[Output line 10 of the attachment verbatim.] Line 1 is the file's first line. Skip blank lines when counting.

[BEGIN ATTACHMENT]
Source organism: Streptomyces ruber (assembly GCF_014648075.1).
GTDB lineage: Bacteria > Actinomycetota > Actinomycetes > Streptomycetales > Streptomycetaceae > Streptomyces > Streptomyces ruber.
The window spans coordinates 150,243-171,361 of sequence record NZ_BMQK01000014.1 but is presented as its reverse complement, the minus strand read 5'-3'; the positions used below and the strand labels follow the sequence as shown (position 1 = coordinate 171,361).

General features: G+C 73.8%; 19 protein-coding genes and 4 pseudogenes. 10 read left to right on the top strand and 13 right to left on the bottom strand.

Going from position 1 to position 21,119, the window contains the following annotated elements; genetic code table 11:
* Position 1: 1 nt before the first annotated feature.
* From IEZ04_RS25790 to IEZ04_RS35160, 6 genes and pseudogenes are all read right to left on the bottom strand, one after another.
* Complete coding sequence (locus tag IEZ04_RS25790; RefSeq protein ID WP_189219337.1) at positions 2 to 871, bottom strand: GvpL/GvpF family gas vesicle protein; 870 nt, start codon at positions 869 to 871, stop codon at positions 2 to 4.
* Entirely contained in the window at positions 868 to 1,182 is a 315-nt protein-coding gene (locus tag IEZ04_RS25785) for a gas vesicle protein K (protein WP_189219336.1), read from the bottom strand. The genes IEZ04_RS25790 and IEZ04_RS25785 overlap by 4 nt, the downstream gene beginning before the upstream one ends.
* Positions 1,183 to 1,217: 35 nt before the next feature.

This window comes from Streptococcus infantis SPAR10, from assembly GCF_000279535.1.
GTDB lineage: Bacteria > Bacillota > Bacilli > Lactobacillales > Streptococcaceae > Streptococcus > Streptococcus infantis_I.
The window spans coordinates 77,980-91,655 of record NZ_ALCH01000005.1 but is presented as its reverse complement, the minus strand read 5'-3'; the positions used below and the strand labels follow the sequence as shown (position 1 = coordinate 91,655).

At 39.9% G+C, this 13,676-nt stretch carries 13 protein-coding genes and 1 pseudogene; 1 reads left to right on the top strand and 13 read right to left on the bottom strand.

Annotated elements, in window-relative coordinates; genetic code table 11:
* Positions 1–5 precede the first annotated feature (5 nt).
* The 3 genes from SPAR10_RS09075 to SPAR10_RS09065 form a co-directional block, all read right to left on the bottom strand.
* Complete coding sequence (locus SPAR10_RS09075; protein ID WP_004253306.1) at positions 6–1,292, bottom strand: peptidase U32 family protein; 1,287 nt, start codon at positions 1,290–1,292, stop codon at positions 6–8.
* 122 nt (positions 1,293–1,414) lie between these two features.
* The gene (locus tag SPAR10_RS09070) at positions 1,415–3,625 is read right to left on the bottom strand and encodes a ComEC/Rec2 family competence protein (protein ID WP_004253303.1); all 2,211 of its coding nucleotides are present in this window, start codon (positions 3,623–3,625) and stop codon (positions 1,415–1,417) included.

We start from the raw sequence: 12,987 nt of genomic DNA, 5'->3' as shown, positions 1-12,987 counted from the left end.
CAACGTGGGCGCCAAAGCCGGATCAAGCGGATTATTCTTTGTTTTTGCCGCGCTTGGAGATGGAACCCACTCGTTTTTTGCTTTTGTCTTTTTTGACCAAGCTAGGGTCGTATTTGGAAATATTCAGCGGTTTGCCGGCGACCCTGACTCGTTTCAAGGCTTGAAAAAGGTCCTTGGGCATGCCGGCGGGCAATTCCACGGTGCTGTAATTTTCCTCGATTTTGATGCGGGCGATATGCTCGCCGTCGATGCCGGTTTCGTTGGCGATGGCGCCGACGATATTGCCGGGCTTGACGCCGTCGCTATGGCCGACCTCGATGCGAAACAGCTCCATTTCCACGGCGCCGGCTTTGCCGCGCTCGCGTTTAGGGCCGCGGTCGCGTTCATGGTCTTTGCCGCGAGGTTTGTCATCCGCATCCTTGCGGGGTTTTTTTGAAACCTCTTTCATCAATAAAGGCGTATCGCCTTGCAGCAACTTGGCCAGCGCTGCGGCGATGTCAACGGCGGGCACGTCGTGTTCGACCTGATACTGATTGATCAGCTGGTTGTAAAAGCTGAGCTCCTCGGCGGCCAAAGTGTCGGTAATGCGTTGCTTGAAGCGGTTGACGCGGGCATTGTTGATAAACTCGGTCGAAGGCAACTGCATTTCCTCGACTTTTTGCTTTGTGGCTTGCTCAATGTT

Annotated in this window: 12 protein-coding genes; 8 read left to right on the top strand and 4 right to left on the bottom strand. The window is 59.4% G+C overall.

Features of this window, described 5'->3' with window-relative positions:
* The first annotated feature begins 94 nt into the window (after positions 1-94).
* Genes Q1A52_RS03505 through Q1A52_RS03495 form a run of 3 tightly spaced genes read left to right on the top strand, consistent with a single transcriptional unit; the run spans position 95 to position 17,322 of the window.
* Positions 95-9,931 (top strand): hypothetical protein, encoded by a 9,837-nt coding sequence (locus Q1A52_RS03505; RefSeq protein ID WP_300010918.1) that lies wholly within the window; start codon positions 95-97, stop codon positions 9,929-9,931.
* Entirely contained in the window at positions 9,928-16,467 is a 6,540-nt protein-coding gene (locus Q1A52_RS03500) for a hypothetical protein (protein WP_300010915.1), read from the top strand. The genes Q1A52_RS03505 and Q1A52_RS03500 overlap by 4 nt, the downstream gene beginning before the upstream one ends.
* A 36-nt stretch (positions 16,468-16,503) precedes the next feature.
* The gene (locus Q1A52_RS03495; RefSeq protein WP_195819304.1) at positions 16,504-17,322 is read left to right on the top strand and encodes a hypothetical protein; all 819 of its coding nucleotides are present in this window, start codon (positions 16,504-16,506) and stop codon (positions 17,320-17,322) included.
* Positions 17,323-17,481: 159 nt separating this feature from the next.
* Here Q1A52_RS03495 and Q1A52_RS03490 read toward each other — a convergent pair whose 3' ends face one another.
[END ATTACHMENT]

* Positions 1,183 to 1,217: 35 nt before the next feature.